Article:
Sunday, April 26, 2015

Christians are getting some seriously bad press lately. There are whole groups now dedicated to eradicating people of our faith from certain areas of the world, groups who have expressed their ambition to wipe Christianity off the face of the earth entirely.

When concern is expressed over this, reactions range from dismissive comments about these groups trying to generate media attention, to Christians being told “get over” the supposed persecution, since so much wrong and abuse has been perpetrated in the name of Christ.

I don’t want to go all political with this, just pointing out some of the responses to things happening in the world right now. And what’s our proper response to it?

In reading through Philippians, the thought occurred to me that the apostle Paul knew that even bad press was good press.

Think about recent public debates ... everything from popular books and films to megachurch pastors. A recent popular novel hardly registered on my personal radar until the huge flap over its adaptation to film, and while I was never interested in actually seeing it, I read many articles about the cultural phenomenon that was this story (and others). Similarly, a controversy surrounding a particular well-known pastor spurred me to dig into his teachings to see for myself if he was really as heretical as people claimed.

In other words ... anytime there’s a stink about something, people’s curiosity will be aroused. Some of those people might even find their opinions swinging in favor of whatever is being criticized so strenuously.

This might seem a poor comparison. Paul was not a fly-by-night evangelist nor a power-hungry pastor looking to keep people in line, but it’s clear that he knew plenty of both:

15 Some indeed preach Christ even from envy and strife, and some also from goodwill: 16 The former preach Christ from selfish ambition, not sincerely, supposing to add affliction to my chains; 17 but the latter out of love, knowing that I am appointed for the defense of the gospel. 18 What then? Only that in every way, whether in pretense or in truth, Christ is preached; and in this I rejoice, yes, and will rejoice.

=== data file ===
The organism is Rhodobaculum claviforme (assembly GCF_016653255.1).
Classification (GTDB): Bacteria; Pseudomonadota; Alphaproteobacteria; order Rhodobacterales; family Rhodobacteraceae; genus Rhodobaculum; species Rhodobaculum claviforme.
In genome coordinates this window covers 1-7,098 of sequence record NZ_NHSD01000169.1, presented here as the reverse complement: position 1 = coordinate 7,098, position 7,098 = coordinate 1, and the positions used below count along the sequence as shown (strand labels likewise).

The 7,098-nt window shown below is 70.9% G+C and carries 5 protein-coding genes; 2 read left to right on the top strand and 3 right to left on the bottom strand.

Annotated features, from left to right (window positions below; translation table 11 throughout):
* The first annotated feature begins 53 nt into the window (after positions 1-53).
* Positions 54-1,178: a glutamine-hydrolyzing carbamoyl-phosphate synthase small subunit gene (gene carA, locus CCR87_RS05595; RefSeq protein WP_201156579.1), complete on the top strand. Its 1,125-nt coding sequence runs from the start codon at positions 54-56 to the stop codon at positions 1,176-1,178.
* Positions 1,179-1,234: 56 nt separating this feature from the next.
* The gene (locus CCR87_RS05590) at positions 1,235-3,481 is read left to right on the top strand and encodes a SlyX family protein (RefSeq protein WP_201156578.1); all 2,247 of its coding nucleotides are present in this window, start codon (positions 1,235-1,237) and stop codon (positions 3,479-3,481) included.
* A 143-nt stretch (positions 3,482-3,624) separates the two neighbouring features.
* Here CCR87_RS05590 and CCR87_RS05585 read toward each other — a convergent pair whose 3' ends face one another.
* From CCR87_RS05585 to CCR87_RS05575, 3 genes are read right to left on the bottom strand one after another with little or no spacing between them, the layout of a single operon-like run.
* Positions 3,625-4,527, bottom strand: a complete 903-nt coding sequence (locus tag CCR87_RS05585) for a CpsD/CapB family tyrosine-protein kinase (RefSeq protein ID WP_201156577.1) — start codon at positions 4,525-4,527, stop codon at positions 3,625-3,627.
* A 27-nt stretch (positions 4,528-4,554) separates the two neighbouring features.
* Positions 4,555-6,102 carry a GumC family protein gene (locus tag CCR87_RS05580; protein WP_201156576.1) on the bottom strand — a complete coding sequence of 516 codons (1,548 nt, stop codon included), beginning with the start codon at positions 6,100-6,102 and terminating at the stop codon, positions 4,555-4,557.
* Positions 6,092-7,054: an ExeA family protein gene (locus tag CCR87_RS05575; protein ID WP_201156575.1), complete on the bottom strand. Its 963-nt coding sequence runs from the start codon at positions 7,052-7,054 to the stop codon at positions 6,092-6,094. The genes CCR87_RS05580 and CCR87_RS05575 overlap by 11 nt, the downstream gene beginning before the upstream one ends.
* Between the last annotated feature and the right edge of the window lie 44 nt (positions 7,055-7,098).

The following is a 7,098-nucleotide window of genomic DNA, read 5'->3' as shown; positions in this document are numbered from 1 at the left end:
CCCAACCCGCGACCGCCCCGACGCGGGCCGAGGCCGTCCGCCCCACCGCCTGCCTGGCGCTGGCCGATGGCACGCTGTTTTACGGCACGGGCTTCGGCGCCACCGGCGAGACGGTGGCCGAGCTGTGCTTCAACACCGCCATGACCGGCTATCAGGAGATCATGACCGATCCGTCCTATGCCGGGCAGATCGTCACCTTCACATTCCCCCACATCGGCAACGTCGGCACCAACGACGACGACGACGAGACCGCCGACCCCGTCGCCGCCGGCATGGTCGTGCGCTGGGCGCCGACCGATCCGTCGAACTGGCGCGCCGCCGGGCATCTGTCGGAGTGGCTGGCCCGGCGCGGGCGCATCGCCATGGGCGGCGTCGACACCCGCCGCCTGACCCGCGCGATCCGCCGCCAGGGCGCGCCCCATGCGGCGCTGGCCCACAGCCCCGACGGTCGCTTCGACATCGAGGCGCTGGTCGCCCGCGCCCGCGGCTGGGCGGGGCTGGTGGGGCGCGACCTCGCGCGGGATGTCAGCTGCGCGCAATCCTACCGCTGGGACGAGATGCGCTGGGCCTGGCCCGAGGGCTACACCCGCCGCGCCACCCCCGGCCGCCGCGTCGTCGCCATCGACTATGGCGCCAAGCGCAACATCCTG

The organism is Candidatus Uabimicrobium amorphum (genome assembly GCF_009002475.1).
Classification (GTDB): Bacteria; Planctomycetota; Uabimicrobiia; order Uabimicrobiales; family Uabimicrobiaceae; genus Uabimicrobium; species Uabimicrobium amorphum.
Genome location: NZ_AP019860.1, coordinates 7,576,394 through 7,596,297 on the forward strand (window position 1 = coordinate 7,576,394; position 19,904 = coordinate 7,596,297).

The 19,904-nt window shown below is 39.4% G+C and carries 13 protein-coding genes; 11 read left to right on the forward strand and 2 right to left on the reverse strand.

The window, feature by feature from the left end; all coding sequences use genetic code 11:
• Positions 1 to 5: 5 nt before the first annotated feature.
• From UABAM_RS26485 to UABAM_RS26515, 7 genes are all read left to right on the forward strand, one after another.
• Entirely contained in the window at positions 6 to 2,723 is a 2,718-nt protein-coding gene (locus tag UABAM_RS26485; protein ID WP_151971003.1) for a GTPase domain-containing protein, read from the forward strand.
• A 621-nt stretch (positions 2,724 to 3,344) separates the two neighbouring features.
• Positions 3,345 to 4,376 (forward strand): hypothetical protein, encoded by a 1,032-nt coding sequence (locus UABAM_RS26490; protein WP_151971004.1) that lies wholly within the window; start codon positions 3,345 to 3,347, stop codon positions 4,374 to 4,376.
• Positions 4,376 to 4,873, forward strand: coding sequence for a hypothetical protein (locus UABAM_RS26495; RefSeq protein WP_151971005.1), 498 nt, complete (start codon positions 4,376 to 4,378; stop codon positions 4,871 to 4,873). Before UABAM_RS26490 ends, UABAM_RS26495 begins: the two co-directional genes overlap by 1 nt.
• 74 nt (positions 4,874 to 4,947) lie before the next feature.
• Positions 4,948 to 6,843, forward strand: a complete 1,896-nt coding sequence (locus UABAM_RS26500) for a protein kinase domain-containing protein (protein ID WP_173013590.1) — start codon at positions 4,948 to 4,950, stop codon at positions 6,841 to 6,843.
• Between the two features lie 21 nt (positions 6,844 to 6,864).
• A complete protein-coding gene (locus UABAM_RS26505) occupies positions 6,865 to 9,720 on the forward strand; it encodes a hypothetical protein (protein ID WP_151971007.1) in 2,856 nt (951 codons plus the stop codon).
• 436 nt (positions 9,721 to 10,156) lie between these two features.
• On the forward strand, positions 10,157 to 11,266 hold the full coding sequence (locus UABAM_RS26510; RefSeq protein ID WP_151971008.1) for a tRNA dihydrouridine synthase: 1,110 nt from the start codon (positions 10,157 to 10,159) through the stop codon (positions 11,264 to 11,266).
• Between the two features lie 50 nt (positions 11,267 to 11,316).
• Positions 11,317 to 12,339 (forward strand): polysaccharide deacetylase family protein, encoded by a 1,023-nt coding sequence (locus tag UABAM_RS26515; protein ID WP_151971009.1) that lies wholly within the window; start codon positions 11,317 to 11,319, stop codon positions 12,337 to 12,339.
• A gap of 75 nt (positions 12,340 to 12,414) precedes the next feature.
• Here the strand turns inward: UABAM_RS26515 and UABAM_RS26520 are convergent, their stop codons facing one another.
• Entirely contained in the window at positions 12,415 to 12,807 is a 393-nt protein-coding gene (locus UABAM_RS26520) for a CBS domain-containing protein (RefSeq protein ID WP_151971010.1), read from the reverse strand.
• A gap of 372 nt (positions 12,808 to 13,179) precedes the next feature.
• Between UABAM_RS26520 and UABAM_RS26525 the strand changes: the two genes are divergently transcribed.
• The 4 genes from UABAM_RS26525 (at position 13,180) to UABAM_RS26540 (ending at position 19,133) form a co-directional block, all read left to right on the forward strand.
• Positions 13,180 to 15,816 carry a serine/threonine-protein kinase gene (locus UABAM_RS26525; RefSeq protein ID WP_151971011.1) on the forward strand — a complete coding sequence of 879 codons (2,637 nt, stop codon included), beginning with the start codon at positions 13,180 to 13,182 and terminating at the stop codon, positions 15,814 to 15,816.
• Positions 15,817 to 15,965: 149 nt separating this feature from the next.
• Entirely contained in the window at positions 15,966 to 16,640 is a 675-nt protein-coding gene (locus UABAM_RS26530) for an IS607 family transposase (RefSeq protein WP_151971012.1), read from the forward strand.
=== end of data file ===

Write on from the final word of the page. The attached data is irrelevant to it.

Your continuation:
Can you imagine? He said, Christ is preached, whether it was done with a pure heart or not. This rather turns on its head the idea that the message is only valid insomuch as the messenger maintains integrity.

Of course, this doesn’t change the fact that as believers, our integrity is important. Vital, even.

27 Only let your conduct be worthy of the gospel of Christ, so that whether I come and see you or am absent, I may hear of your affairs, that you stand fast in one spirit, with one mind striving together for the faith of the gospel, 28 and not in any way terrified by your adversaries, which is to them a proof of perdition, but to you of salvation, and that from God.

Whoa. Do you see that? Not in any way terrified by your adversaries.

As our brothers and sisters across the ocean are being slaughtered for their faith—as they whisper the name of the One who gave us a reason for courage to begin with—we can also take courage.

Not in any way terrified. Despite the news reports. Despite the dismissive attitudes of those who don’t share our faith, who maybe even think we’re getting what we deserve.

 29 For to you it has been granted on behalf of Christ, not only to believe in Him, but also to suffer for His sake, 30 having the same conflict which you saw in me and now hear is in me.

Could it be ... it really is an honor to suffer?


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